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Biologist among 24 new Wallenberg Academy Fellows

Johannes Rousk, senior lecturer at the Department of Biology at Lund University, is appointed Wallenberg Academy Fellow. The appointment involves a grant of SEK 1.5 million per year over five years. The grant will be used to study the impact of soil microbes on carbon dioxide emissions in the atmosphere.
Johannes Rousk. Photo: Markus Marcetic © Knut och Alice Wallenbergs Stiftelse/Kungl. Vetenskapsakademien
Johannes Rousk. Photo: Markus Marcetic © Knut och Alice Wallenbergs Stiftelse/Kungl. Vetenskapsakademien

The Knut and Alice Wallenberg Foundation has appointed 24 young and prominent researchers as Wallenberg Academy Fellows. Three of them currently work at Lund University: microbial ecologist Johannes Rousk, historian Johan Östling and biomedical engineer Hanna Isaksson.

As a Wallenberg Academy Fellow Johannes Rousk and his team will investigate how microorganisms in the soil control the global carbon cycle. The microbes are able to use the carbon in soil to create energy through respiration in the cells; they can also form biomass to grow. The distribution between energy and biomass determines whether the carbon is released into the atmosphere or bound in the ground.

“Finding out more about this factor is a key if we are to understand whether our ecosystems lower or increase carbon dioxide emissions into the atmosphere”, says Johannes Rousk.

He and his research team are searching for answers to whether, and if so how, the microorganisms in soil adapt to environmental changes in the form of global warming and drought. And if the microbes adapt, does it lead to lower or higher carbon dioxide emissions?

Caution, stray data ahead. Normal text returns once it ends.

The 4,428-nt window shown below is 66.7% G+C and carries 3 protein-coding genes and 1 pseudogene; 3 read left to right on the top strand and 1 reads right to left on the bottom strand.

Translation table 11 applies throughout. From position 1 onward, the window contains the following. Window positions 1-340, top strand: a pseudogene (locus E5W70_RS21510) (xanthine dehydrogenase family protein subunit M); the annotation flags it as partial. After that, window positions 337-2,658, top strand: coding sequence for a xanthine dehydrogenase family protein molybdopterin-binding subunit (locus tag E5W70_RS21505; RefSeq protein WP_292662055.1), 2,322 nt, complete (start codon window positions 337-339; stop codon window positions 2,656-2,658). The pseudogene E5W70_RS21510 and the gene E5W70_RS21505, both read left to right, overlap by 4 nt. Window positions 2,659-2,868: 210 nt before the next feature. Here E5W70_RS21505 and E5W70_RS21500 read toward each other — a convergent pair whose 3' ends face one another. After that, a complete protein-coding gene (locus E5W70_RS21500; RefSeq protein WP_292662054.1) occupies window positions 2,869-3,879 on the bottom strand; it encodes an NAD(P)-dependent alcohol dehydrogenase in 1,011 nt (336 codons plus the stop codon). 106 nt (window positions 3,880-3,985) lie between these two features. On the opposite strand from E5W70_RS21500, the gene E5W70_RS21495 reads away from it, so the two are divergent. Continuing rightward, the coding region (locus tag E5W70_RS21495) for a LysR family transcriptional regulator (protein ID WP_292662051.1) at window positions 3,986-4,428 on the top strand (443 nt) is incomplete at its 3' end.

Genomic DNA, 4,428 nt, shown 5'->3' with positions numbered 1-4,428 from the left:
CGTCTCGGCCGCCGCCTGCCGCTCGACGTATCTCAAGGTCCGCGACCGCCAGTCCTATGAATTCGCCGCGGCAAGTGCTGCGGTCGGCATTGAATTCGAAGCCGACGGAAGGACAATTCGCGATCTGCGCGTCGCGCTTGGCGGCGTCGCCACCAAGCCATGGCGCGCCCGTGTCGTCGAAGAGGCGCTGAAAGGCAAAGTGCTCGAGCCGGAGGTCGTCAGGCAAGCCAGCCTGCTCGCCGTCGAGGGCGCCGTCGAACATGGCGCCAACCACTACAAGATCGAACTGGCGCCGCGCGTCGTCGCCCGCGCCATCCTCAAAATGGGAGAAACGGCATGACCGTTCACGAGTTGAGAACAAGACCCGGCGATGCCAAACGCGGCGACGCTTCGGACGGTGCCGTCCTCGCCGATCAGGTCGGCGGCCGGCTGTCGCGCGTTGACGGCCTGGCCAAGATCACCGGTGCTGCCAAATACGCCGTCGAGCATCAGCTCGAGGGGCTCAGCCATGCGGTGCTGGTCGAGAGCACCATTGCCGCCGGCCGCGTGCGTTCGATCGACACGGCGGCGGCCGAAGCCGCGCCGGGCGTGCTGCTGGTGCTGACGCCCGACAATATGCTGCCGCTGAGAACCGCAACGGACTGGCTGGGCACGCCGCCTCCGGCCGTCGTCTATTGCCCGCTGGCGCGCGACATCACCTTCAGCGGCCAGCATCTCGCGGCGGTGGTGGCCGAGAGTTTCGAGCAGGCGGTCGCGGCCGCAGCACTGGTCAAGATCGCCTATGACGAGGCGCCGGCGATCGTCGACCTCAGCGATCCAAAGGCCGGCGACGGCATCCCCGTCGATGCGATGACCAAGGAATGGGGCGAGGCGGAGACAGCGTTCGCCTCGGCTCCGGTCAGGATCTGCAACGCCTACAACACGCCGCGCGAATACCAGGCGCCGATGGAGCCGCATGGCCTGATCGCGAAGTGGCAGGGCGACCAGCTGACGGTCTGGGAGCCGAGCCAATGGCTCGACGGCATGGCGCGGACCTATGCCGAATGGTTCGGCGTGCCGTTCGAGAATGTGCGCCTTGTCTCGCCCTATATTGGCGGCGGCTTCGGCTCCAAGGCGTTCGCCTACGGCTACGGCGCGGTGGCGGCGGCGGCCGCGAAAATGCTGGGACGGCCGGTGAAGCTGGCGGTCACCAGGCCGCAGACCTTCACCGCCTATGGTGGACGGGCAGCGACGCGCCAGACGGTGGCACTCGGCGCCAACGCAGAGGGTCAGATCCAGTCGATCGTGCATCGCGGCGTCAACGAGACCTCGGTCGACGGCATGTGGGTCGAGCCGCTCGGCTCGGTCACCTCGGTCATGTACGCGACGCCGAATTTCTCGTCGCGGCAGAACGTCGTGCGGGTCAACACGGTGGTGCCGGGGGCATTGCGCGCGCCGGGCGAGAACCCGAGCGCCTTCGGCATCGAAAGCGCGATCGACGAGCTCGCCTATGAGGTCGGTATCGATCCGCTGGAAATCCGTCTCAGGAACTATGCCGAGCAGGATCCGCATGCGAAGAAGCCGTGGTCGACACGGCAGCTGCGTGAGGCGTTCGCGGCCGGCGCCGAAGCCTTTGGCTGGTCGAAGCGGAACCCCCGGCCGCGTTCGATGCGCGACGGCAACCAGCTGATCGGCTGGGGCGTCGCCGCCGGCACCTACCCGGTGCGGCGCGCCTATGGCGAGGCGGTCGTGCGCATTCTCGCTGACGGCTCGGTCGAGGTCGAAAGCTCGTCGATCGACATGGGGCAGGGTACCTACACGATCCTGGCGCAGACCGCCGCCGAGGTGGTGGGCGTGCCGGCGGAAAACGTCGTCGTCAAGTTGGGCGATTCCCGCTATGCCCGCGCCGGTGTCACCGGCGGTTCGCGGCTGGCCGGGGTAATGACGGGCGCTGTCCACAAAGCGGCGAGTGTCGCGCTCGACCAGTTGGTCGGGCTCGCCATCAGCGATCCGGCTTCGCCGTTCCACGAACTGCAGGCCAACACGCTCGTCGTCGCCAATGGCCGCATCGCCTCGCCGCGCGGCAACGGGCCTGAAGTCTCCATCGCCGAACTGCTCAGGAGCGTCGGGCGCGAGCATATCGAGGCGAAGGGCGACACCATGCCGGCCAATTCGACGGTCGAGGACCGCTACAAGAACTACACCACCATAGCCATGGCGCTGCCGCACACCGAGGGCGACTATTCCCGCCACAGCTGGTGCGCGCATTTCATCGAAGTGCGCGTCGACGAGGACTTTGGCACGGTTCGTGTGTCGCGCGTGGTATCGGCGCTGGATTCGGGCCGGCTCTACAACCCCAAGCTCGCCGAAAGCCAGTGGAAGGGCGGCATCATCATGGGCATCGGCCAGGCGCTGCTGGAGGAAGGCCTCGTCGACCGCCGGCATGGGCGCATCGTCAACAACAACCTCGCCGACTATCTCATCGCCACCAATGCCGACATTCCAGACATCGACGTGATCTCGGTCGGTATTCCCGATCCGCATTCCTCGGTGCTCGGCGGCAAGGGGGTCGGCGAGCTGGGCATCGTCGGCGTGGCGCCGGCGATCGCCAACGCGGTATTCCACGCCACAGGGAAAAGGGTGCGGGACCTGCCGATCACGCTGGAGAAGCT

To study the consequences of increased temperatures and drought, the team is conducting field experiments in widely different locations: outside Abisko in northern Sweden, in Ethiopia, in Australia and on the east coast of the United States.

When describing what the grant, in total SEK 7.5 million, means to him, Johannes Rousk emphasises the security that the funding will provide to his research team of eight junior researchers. He also says that it will enable a couple of new recruitments later on.

“The size of the grant gives me the opportunity to focus on my overall research goal. A colleague of mine described it as a ‘North Star goal’ – a target that helps you navigate. Although my North Star goal sounds easy, it can only be approached, never reached. It’s about being able to see the world from the microorganisms’ perspective”, he says.

How will you celebrate?

”In a way the next five years will be a celebration. I burn for my research and this grant gives me the possibility to work with what I burn for. I can’t really see anything more fun than to be able to work with my biggest interest.”

No other celebration in the near future?

”I will celebrate together with my wife, Kathrin Rousk. She is a researcher and works with terrestrial ecology at the University of Copenhagen. I look forward to the New Year celebration together with her.”

At lunduniversity.lu.se there is more information about the three new Wallenberg Academy Fellows at Lund University.

Jan Olsson

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